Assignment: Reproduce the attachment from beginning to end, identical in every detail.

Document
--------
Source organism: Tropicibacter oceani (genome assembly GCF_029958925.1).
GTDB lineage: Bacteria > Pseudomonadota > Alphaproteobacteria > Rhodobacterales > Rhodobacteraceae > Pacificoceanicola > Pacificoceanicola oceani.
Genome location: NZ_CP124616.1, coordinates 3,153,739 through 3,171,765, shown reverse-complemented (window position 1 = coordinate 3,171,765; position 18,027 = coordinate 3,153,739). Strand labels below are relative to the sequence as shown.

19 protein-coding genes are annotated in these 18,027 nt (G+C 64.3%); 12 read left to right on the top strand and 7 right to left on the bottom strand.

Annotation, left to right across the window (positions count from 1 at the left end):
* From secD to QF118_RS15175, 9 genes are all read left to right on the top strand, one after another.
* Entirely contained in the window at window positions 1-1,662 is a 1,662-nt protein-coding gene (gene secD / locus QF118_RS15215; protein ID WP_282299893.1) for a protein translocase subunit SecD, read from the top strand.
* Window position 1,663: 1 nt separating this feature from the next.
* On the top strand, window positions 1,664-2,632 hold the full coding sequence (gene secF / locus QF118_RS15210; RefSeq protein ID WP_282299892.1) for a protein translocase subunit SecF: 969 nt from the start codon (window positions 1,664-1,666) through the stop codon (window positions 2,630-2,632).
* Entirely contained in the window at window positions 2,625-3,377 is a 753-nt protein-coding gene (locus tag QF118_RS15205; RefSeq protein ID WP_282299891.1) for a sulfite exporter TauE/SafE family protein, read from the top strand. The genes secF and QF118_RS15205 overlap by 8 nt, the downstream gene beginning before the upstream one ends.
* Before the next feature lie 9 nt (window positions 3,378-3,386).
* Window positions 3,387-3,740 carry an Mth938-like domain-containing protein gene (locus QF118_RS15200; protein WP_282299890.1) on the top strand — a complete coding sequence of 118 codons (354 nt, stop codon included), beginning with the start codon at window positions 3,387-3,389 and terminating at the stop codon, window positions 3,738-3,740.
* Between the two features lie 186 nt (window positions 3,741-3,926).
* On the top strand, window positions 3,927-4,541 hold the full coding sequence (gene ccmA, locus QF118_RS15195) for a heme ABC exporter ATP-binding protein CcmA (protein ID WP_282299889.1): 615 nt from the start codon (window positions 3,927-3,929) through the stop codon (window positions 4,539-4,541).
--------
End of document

Source organism: Tropicibacter oceani (genome assembly GCF_029958925.1).
GTDB lineage: Bacteria > Pseudomonadota > Alphaproteobacteria > Rhodobacterales > Rhodobacteraceae > Pacificoceanicola > Pacificoceanicola oceani.
Genome location: NZ_CP124616.1, coordinates 3,153,739 through 3,171,765, shown reverse-complemented (window position 1 = coordinate 3,171,765; position 18,027 = coordinate 3,153,739). Strand labels below are relative to the sequence as shown.

19 protein-coding genes are annotated in these 18,027 nt (G+C 64.3%); 12 read left to right on the top strand and 7 right to left on the bottom strand.

Annotation, left to right across the window (positions count from 1 at the left end):
* From secD to QF118_RS15175, 9 genes are all read left to right on the top strand, one after another.
* Entirely contained in the window at window positions 1-1,662 is a 1,662-nt protein-coding gene (gene secD / locus QF118_RS15215; protein ID WP_282299893.1) for a protein translocase subunit SecD, read from the top strand.
* Window position 1,663: 1 nt separating this feature from the next.
* On the top strand, window positions 1,664-2,632 hold the full coding sequence (gene secF / locus QF118_RS15210; RefSeq protein ID WP_282299892.1) for a protein translocase subunit SecF: 969 nt from the start codon (window positions 1,664-1,666) through the stop codon (window positions 2,630-2,632).
* Entirely contained in the window at window positions 2,625-3,377 is a 753-nt protein-coding gene (locus tag QF118_RS15205; RefSeq protein ID WP_282299891.1) for a sulfite exporter TauE/SafE family protein, read from the top strand. The genes secF and QF118_RS15205 overlap by 8 nt, the downstream gene beginning before the upstream one ends.
* Before the next feature lie 9 nt (window positions 3,378-3,386).
* Window positions 3,387-3,740 carry an Mth938-like domain-containing protein gene (locus QF118_RS15200; protein WP_282299890.1) on the top strand — a complete coding sequence of 118 codons (354 nt, stop codon included), beginning with the start codon at window positions 3,387-3,389 and terminating at the stop codon, window positions 3,738-3,740.
* Between the two features lie 186 nt (window positions 3,741-3,926).
* On the top strand, window positions 3,927-4,541 hold the full coding sequence (gene ccmA, locus QF118_RS15195) for a heme ABC exporter ATP-binding protein CcmA (protein ID WP_282299889.1): 615 nt from the start codon (window positions 3,927-3,929) through the stop codon (window positions 4,539-4,541).